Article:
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Commentary on Carpet-weavers, Morocco(TM) by Carol Rumens

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Commentary on 'Carpet-weavers, Morocco' by Carol Rumens This poem is a beautiful description of social injustice concerning child labor. It makes a statement about childhood in the Eastern world, and how different it can be from a western readers childhood. The first line of the poem gives an effect of surrealism by saying that the children are "at another world". It may imply that the children face a different reality or are engulfed in their own small world. The two possible meanings of "loom", one as a verb and the other as a noun, make it open for interpretation. As a noun it would seem most accurate, since the poem is about carpet-weavers, but as a verb it also gives an interesting effect with the phrase "of another world", giving it the meaning of a large and threatening force, making the other world perhaps represent the wealthy western carpet dealers. ...read more.


"the garden of Islam" as a metaphor to represent this business, and by saying "the bench will be raised" means that these children will probably have to work like this their entire lives under mounting pressure from the rapidly developing textile markets. The beautiful descriptions of "dark-rose veins" that will lace the tree-tops metaphorically says that the children's blood is weaved into the carpet, making the bold statement that this demanding work comes at the cost of many lost childhoods. Stanza 3 describes how the carpet might be put to use. It ironically points out that the carpet will travel away, but the children won't. The syntax of the last line of the stanza intensifies the personification of the carpet, giving us the impression of incredibly qualitative work. ...read more.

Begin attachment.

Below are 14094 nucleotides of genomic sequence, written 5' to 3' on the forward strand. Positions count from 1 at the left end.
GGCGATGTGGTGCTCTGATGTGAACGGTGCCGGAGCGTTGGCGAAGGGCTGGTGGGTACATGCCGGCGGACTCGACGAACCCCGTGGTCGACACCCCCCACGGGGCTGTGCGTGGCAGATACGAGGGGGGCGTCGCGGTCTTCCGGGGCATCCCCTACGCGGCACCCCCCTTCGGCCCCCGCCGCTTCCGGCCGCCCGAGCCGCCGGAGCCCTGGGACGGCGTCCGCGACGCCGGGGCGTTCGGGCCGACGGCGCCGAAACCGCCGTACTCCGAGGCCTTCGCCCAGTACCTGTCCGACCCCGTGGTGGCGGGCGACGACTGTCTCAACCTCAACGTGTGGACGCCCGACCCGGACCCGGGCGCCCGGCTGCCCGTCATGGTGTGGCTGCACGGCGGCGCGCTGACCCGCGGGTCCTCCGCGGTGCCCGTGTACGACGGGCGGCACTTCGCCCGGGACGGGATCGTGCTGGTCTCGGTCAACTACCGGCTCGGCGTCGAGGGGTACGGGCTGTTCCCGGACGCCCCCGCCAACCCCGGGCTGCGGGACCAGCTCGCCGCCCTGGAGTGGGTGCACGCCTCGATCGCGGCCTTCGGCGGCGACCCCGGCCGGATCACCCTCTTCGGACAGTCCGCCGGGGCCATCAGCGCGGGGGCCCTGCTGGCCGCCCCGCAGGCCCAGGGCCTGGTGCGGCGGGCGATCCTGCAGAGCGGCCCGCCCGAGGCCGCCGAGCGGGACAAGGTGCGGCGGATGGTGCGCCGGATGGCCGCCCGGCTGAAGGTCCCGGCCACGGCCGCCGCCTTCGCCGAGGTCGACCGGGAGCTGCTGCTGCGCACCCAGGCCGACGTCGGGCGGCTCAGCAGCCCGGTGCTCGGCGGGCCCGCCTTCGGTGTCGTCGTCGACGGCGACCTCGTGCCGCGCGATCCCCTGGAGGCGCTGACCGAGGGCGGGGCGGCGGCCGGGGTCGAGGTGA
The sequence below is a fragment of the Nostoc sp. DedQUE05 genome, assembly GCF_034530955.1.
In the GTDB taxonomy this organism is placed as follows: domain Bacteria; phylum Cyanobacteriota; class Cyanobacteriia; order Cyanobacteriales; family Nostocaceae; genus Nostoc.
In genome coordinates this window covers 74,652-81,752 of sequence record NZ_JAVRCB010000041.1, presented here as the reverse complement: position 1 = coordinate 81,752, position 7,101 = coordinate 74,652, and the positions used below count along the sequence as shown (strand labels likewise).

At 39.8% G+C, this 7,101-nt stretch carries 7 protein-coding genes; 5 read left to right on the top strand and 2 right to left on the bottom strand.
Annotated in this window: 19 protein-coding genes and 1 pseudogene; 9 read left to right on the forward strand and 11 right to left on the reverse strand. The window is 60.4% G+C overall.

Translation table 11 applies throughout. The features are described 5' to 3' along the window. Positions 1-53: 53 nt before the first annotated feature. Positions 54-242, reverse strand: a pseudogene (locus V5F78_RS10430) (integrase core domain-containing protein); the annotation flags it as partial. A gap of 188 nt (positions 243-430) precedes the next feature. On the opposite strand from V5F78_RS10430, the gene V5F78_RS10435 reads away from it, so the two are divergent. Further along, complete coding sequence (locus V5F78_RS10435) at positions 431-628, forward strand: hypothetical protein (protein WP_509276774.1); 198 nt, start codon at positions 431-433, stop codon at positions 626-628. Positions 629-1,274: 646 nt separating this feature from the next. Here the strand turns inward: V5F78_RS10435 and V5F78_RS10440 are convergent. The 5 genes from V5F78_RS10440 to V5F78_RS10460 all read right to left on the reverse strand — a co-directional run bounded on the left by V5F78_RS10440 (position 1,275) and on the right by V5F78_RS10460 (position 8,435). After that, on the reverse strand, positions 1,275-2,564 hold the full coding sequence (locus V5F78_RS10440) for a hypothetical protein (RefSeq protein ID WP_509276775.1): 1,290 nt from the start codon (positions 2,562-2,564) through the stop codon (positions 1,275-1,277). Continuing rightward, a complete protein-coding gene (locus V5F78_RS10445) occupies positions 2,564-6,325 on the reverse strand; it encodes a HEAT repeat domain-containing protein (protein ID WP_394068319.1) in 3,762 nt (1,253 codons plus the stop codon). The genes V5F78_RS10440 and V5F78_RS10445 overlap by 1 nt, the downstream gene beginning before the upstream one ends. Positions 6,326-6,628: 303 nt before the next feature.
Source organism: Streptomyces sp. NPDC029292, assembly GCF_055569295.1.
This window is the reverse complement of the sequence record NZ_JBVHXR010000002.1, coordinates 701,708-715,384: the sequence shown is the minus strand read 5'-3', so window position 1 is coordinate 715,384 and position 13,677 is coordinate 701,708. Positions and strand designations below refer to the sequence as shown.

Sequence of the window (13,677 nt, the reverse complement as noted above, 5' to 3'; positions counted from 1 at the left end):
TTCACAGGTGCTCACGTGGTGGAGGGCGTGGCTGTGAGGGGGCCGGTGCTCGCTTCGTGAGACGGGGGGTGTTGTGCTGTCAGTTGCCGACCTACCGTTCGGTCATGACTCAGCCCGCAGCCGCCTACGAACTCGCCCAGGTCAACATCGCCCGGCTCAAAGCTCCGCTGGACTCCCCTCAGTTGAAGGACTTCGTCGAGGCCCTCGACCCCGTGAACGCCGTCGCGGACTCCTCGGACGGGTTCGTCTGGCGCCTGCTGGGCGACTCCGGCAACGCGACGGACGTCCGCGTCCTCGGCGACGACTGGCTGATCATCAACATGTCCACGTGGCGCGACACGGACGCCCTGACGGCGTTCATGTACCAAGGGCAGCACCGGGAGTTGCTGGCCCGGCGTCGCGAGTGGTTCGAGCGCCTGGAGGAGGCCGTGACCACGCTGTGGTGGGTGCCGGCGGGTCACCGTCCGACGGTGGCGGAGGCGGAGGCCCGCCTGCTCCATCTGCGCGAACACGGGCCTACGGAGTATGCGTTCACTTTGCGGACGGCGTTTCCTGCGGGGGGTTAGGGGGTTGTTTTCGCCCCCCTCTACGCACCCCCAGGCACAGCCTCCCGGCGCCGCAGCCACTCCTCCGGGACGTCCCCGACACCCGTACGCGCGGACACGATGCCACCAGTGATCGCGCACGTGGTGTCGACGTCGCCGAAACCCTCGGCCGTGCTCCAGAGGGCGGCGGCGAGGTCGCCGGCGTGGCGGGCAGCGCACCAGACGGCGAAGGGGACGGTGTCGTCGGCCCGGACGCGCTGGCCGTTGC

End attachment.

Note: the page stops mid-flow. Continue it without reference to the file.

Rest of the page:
by more consonance of "f", that their suffering is frozen into a "frame of all-that-was", once again setting the children to their life-long labor sentence. All-that-was" represents their lost childhood, and perhaps also the loss of culture with the ever-looming, speedily developing Western market. My first impression of this poem was that it was beautiful. However, when I began to understand the depth of its meaning I felt like I wanted to cry. The innocent seriousness of these children is very tragic and how this poet delicately structures the poem, describing colors and fabrics amidst alarming metaphors and similes, really touches me. It brings the daily life of these children to reality for western readers who may not always comprehend what has been lost in the making of their carpets. Marielle Welander MT010 0030 18/02/2009 ...read more.

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